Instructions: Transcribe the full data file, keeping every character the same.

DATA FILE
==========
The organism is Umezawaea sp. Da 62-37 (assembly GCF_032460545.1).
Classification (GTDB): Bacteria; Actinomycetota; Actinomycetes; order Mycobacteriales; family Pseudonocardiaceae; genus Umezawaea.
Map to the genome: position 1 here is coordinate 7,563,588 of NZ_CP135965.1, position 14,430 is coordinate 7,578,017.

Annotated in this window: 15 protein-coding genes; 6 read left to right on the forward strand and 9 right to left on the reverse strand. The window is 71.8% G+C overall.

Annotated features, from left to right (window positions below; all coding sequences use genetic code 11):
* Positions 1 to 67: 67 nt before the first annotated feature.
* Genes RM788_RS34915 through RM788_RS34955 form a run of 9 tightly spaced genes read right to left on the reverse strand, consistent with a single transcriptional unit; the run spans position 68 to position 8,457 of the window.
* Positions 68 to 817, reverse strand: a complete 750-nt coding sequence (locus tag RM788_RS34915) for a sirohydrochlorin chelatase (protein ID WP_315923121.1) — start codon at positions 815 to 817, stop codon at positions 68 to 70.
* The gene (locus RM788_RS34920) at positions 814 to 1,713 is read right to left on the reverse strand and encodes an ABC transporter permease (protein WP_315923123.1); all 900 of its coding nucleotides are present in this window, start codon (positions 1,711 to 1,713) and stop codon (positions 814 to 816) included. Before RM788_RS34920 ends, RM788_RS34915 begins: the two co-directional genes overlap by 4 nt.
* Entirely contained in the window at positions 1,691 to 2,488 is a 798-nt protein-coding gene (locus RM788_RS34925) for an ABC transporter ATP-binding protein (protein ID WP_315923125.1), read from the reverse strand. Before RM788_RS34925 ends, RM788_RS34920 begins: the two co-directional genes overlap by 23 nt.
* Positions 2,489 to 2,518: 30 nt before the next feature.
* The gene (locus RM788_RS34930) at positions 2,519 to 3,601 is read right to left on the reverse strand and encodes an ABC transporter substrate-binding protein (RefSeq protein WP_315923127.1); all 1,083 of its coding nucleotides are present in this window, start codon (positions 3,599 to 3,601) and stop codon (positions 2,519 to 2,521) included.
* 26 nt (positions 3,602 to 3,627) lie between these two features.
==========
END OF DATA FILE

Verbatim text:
The organism is Umezawaea sp. Da 62-37 (assembly GCF_032460545.1).
Classification (GTDB): Bacteria; Actinomycetota; Actinomycetes; order Mycobacteriales; family Pseudonocardiaceae; genus Umezawaea.
Map to the genome: position 1 here is coordinate 7,563,588 of NZ_CP135965.1, position 14,430 is coordinate 7,578,017.

Annotated in this window: 15 protein-coding genes; 6 read left to right on the forward strand and 9 right to left on the reverse strand. The window is 71.8% G+C overall.

Annotated features, from left to right (window positions below; all coding sequences use genetic code 11):
* Positions 1 to 67: 67 nt before the first annotated feature.
* Genes RM788_RS34915 through RM788_RS34955 form a run of 9 tightly spaced genes read right to left on the reverse strand, consistent with a single transcriptional unit; the run spans position 68 to position 8,457 of the window.
* Positions 68 to 817, reverse strand: a complete 750-nt coding sequence (locus tag RM788_RS34915) for a sirohydrochlorin chelatase (protein ID WP_315923121.1) — start codon at positions 815 to 817, stop codon at positions 68 to 70.
* The gene (locus RM788_RS34920) at positions 814 to 1,713 is read right to left on the reverse strand and encodes an ABC transporter permease (protein WP_315923123.1); all 900 of its coding nucleotides are present in this window, start codon (positions 1,711 to 1,713) and stop codon (positions 814 to 816) included. Before RM788_RS34920 ends, RM788_RS34915 begins: the two co-directional genes overlap by 4 nt.
* Entirely contained in the window at positions 1,691 to 2,488 is a 798-nt protein-coding gene (locus RM788_RS34925) for an ABC transporter ATP-binding protein (protein ID WP_315923125.1), read from the reverse strand. Before RM788_RS34925 ends, RM788_RS34920 begins: the two co-directional genes overlap by 23 nt.
* Positions 2,489 to 2,518: 30 nt before the next feature.
* The gene (locus RM788_RS34930) at positions 2,519 to 3,601 is read right to left on the reverse strand and encodes an ABC transporter substrate-binding protein (RefSeq protein WP_315923127.1); all 1,083 of its coding nucleotides are present in this window, start codon (positions 3,599 to 3,601) and stop codon (positions 2,519 to 2,521) included.
* 26 nt (positions 3,602 to 3,627) lie between these two features.